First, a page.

So in South Asia, just as the need for girls to be fair-skinned is widely accepted when the senior females of the family go out in search of a bou (bride), in some Western societies - and increasingly, next door in Bollywood - the need for women to be considered “sexy” has been taken to a fairly unhealthy level. Among other things, the latter preoccupation has led to an increasing sexualisation of young girls, with provocative marketing measures in recent years including clothing items for children that range from T-shirts using words like "bitch" and “future porn star” to underwear that features explicit messages.
One supermarket chain even brought out a "pole-dancing kit" aimed at preteen girls. In case you're wondering what that's about, it's the smaller sized version of the poles seen in strip clubs, usually featuring scantily clad women wrapped around them. It's hard to understand quite what a sick mind would come up with this as a product for children! And the store's defence that it was aimed at parents who want to "help their children get more exercise" really does beggar belief…
But then, perhaps we shouldn't be surprised. I was fairly disturbed to read about the so-called health craze that has led to the popularity of pole-dancing classes for adults in a number of countries in the last five years. But what really upset me was the justification provided by those running the classes, that many highly successful women professionals felt that taking these classes had "given them more confidence" by making them feel like “real women”!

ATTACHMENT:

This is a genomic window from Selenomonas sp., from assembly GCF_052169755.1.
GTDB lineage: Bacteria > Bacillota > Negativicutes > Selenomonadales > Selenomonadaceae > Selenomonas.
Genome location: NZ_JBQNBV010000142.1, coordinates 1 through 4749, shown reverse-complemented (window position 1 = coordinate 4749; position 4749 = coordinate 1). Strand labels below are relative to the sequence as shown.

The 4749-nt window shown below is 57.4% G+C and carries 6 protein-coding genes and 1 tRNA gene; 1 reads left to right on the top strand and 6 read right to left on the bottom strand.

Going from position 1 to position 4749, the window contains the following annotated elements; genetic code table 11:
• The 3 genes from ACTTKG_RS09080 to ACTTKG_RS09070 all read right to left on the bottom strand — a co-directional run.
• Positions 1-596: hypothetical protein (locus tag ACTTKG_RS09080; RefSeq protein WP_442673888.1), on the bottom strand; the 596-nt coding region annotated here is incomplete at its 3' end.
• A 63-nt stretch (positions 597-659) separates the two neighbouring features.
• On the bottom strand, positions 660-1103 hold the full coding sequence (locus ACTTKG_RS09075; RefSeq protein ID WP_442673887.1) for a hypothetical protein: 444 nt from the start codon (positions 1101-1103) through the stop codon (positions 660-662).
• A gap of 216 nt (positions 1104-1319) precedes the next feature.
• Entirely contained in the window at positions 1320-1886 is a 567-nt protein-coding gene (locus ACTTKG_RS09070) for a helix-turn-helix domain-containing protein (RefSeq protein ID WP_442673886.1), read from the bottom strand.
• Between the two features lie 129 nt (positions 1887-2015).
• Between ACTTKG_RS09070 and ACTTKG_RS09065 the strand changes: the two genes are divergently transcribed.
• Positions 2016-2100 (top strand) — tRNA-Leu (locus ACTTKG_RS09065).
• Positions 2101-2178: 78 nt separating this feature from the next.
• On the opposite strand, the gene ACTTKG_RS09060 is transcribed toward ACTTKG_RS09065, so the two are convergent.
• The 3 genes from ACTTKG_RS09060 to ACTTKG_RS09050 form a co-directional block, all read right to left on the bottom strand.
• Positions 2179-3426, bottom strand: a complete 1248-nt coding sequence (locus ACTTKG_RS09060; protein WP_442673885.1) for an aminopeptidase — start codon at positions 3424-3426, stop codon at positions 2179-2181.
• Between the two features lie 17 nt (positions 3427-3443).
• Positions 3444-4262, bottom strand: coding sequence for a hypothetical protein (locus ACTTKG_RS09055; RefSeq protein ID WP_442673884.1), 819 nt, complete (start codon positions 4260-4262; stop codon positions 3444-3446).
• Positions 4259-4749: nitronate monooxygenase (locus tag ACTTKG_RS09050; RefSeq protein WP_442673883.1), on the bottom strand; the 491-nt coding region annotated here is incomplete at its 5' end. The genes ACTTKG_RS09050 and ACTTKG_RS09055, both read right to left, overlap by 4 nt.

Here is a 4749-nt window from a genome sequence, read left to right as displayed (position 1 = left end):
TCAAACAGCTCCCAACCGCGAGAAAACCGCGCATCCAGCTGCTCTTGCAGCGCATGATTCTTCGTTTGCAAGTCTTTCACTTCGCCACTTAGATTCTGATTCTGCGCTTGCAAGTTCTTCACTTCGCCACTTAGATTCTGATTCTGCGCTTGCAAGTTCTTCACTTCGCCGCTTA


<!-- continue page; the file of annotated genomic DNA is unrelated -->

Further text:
That seems a little hard to believe. If the financial success, high levels of education and professional recognition already achieved by these women had not been sufficient to raise their confidence levels beyond a point where they needed to writhe around strippers' poles to feel better about themselves, surely that says something really sad and frightening about the society they live in? I find it hard not to be outraged by the fact that someone can be so utterly brainwashed by certain social stereotypes that in order to feel like a "real woman", she should feel compelled to play out a typical male fantasy related to strip clubs.